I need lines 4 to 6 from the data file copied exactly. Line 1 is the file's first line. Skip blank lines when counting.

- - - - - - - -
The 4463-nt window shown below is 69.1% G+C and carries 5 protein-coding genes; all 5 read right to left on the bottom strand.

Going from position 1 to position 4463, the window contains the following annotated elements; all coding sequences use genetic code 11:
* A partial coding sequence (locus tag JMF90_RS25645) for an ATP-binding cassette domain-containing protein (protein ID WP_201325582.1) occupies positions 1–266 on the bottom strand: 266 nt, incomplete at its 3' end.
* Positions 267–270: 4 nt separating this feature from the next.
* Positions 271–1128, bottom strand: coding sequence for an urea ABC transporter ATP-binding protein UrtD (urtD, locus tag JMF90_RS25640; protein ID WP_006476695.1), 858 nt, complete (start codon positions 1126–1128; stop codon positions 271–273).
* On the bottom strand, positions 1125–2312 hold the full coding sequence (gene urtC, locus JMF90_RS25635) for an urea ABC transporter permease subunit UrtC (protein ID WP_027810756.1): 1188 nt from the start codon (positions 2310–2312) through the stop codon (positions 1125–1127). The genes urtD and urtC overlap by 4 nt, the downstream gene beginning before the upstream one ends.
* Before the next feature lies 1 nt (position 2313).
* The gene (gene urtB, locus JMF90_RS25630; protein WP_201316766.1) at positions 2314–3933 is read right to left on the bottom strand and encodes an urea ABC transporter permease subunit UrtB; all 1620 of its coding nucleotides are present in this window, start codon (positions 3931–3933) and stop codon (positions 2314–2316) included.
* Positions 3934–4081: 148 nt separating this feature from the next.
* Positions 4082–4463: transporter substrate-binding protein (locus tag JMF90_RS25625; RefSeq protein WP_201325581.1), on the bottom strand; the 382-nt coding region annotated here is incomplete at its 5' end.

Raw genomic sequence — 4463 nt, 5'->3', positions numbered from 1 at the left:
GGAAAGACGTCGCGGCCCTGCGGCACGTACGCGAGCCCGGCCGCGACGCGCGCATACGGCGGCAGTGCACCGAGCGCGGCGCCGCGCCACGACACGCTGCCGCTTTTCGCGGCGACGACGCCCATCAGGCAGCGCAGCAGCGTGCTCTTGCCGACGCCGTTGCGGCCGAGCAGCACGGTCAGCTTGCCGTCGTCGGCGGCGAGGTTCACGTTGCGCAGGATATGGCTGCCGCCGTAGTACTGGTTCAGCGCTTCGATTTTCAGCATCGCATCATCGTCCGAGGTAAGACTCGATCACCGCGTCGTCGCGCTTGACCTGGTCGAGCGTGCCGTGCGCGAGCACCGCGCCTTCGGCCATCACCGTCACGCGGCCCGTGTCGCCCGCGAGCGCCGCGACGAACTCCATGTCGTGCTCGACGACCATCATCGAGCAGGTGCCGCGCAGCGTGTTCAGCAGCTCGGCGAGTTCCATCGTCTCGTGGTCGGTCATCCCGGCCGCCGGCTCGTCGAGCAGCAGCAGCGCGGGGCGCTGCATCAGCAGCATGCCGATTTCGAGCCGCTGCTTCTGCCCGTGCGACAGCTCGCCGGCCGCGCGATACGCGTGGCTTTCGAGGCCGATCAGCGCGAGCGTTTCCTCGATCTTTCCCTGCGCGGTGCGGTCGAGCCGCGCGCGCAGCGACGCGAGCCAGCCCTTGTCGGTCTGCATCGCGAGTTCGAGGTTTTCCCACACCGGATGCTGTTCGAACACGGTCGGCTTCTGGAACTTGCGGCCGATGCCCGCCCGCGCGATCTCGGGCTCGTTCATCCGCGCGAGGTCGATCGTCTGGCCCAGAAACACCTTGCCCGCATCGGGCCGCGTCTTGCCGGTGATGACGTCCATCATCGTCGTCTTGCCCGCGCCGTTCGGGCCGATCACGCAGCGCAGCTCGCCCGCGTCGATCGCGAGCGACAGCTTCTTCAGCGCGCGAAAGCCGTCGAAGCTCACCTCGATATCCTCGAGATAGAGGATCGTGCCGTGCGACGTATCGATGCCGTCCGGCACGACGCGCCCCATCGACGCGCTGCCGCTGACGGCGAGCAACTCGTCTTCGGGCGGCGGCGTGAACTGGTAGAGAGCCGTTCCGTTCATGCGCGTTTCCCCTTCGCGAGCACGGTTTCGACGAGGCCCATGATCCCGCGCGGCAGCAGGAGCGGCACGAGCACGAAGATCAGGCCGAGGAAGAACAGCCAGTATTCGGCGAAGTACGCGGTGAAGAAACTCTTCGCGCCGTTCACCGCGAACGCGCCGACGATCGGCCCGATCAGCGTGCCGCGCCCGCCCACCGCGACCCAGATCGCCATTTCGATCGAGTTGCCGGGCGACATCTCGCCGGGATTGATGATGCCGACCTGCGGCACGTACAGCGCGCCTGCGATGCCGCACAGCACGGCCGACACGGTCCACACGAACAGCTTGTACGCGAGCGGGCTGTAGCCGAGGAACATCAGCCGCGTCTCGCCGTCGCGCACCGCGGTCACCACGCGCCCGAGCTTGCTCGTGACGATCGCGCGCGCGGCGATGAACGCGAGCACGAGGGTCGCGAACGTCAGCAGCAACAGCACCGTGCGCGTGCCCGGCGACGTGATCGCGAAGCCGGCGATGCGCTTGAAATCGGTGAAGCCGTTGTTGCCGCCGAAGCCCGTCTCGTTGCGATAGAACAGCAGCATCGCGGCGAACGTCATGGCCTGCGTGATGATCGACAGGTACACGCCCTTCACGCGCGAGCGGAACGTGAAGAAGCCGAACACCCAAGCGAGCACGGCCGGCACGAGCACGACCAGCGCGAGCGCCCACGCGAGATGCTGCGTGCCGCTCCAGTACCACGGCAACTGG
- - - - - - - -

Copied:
* Positions 267–270: 4 nt separating this feature from the next.
* Positions 271–1128, bottom strand: coding sequence for an urea ABC transporter ATP-binding protein UrtD (urtD, locus tag JMF90_RS25640; protein ID WP_006476695.1), 858 nt, complete (start codon positions 1126–1128; stop codon positions 271–273).
* On the bottom strand, positions 1125–2312 hold the full coding sequence (gene urtC, locus JMF90_RS25635) for an urea ABC transporter permease subunit UrtC (protein ID WP_027810756.1): 1188 nt from the start codon (positions 2310–2312) through the stop codon (positions 1125–1127). The genes urtD and urtC overlap by 4 nt, the downstream gene beginning before the upstream one ends.